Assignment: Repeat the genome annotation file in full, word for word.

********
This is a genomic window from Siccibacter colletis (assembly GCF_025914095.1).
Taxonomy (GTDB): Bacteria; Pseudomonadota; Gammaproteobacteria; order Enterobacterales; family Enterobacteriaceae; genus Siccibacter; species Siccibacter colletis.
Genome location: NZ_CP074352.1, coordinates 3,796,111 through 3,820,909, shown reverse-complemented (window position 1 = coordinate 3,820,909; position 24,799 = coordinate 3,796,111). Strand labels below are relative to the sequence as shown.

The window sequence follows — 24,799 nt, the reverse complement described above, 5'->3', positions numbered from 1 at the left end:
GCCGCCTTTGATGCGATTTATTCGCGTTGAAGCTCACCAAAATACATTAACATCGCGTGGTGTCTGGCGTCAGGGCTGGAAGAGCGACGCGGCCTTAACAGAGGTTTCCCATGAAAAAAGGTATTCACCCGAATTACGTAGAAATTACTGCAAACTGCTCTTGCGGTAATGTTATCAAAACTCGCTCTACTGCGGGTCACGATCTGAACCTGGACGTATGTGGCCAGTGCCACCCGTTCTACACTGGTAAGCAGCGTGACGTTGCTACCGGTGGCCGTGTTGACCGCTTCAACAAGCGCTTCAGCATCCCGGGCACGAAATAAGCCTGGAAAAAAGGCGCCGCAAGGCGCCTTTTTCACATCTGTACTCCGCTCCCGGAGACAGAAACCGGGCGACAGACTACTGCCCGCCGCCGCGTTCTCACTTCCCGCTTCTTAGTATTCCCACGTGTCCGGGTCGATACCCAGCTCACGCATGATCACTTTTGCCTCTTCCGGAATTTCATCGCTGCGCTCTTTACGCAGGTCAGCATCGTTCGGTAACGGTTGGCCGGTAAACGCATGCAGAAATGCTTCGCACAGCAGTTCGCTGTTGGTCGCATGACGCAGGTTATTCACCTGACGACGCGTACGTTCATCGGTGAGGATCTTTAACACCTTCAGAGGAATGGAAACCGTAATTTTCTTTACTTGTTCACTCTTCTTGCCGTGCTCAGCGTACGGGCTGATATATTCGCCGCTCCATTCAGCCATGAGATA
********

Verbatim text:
This is a genomic window from Siccibacter colletis (assembly GCF_025914095.1).
Taxonomy (GTDB): Bacteria; Pseudomonadota; Gammaproteobacteria; order Enterobacterales; family Enterobacteriaceae; genus Siccibacter; species Siccibacter colletis.
Genome location: NZ_CP074352.1, coordinates 3,796,111 through 3,820,909, shown reverse-complemented (window position 1 = coordinate 3,820,909; position 24,799 = coordinate 3,796,111). Strand labels below are relative to the sequence as shown.

The window sequence follows — 24,799 nt, the reverse complement described above, 5'->3', positions numbered from 1 at the left end:
GCCGCCTTTGATGCGATTTATTCGCGTTGAAGCTCACCAAAATACATTAACATCGCGTGGTGTCTGGCGTCAGGGCTGGAAGAGCGACGCGGCCTTAACAGAGGTTTCCCATGAAAAAAGGTATTCACCCGAATTACGTAGAAATTACTGCAAACTGCTCTTGCGGTAATGTTATCAAAACTCGCTCTACTGCGGGTCACGATCTGAACCTGGACGTATGTGGCCAGTGCCACCCGTTCTACACTGGTAAGCAGCGTGACGTTGCTACCGGTGGCCGTGTTGACCGCTTCAACAAGCGCTTCAGCATCCCGGGCACGAAATAAGCCTGGAAAAAAGGCGCCGCAAGGCGCCTTTTTCACATCTGTACTCCGCTCCCGGAGACAGAAACCGGGCGACAGACTACTGCCCGCCGCCGCGTTCTCACTTCCCGCTTCTTAGTATTCCCACGTGTCCGGGTCGATACCCAGCTCACGCATGATCACTTTTGCCTCTTCCGGAATTTCATCGCTGCGCTCTTTACGCAGGTCAGCATCGTTCGGTAACGGTTGGCCGGTAAACGCATGCAGAAATGCTTCGCACAGCAGTTCGCTGTTGGTCGCATGACGCAGGTTATTCACCTGACGACGCGTACGTTCATCGGTGAGGATCTTTAACACCTTCAGAGGAATGGAAACCGTAATTTTCTTTACTTGTTCACTCTTCTTGCCGTGCTCAGCGTACGGGCTGATATATTCGCCGCTCCATTCAGCCATGAGATA